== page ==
Uruguayan journalist Eduardo Galeano once wrote, “Culture for the masses…manipulates consciousness, conceals reality, and stifles the creative imagination. Naturally it does not lead to a revelation of identity but is rather a means of erasing or distorting it…” And yet this is the imposed reality in which we live and where we must deliberately seek out ways to nourish ourselves, rather than filling up on empty calories. We must support the selves that sit beyond the reach of assimilating societal forces. We must work to unknot our stories from those who would feed us with lead spoons.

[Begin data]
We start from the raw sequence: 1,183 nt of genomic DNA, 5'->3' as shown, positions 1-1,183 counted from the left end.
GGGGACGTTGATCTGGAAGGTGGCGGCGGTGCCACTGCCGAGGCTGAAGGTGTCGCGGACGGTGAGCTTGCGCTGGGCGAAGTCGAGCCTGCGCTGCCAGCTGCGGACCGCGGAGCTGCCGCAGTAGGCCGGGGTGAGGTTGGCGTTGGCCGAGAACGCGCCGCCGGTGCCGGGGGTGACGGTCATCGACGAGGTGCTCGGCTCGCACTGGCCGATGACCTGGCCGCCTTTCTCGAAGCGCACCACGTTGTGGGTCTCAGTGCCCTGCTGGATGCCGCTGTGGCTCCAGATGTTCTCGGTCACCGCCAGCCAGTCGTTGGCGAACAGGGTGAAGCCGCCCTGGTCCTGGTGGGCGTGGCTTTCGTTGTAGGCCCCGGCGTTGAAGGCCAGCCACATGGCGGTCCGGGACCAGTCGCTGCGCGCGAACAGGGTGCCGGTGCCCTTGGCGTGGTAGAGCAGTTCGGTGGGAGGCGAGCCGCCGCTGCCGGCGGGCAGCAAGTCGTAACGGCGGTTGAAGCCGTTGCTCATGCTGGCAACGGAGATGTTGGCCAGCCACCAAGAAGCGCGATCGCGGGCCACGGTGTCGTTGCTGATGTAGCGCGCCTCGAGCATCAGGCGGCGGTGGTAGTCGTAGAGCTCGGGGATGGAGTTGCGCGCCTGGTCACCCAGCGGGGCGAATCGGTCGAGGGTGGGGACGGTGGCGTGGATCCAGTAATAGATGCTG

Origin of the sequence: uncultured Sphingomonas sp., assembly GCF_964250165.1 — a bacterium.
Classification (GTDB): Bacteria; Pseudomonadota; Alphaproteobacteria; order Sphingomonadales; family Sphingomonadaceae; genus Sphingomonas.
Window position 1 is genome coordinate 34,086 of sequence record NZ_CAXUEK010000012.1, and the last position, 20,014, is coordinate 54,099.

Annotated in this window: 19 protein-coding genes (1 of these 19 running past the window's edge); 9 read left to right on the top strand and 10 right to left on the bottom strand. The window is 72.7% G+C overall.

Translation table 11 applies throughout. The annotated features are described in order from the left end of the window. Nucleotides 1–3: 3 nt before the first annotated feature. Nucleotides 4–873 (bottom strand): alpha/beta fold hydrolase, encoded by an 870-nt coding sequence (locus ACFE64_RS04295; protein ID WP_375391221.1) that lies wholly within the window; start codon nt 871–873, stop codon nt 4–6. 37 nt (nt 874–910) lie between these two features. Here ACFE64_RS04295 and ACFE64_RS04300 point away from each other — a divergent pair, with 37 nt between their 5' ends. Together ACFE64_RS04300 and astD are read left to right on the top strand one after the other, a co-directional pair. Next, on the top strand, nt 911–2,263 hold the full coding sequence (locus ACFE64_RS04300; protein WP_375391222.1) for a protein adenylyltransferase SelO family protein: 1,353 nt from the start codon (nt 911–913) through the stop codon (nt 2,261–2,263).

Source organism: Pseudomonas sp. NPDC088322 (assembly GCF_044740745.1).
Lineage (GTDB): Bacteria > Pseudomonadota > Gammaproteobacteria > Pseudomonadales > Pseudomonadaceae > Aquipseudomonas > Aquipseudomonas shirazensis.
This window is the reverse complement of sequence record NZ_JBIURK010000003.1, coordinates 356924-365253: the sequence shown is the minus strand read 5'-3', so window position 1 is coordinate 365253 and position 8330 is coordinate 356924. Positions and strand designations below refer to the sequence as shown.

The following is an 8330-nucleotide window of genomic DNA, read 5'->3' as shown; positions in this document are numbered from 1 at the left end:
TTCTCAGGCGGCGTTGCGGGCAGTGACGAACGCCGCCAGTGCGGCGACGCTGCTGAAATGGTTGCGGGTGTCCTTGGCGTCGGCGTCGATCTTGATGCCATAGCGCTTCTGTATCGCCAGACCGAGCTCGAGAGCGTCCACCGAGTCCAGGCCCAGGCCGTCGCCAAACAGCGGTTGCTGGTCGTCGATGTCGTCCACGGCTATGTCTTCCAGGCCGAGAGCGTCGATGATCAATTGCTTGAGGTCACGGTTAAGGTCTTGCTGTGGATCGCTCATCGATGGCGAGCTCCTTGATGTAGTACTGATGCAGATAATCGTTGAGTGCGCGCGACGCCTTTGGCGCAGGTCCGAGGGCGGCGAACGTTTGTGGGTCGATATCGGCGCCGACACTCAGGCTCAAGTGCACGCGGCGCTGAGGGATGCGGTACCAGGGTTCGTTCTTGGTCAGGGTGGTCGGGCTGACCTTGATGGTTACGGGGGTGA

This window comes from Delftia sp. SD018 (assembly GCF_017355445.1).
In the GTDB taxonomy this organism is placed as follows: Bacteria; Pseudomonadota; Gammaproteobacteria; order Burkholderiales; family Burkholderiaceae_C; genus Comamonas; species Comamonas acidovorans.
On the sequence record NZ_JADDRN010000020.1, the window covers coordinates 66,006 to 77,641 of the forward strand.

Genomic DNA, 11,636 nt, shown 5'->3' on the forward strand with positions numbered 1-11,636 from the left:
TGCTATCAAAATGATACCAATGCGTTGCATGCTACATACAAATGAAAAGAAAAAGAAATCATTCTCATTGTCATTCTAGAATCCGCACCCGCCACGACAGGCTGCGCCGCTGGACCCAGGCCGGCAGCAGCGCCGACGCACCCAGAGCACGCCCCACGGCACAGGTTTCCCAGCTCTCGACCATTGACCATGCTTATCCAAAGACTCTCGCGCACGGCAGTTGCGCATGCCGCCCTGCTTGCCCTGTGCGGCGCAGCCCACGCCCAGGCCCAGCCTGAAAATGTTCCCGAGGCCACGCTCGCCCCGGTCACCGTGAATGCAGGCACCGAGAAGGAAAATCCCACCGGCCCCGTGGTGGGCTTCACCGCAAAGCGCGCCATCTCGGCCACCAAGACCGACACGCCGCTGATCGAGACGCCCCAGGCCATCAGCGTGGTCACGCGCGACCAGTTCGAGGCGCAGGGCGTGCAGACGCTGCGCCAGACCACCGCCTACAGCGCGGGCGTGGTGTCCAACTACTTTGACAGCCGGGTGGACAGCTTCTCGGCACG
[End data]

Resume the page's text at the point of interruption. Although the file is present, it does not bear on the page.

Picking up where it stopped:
It is so easy to lose ourselves in the morass of binge media. They make it shiny and delicious. The stories we feed on are selected and shaped by a western media built on legacies of eating the cultures of “others” and regurgitating them as tropes and characters to fit their own narrative desires. We become the consumer and the consumed. And funny how those stories about “others” often read a lot like western cultures shit-talking about everyone else, because those characters rarely resemble the people we see when we look at our friends or our family. This is not who we see in the mirror. So that’s where our stories come in – not so we can shit-talk western cultures, but so we can write the definitions filed next to our own names, definitions that have been molded for far too long by the hands of strangers. Imagine googling Hawaiʻi, Sāmoa, Aotearoa, Fiji, Vanuatu, Guahan, the Marshall Islands, Kiribati, or Tahiti and finding stories we would love to tell our children, rather than those crafted by or for visitors who barely glance upon our shores. Imagine harvesting a feast of words meant for our ears, for our eyes, for our sustenance.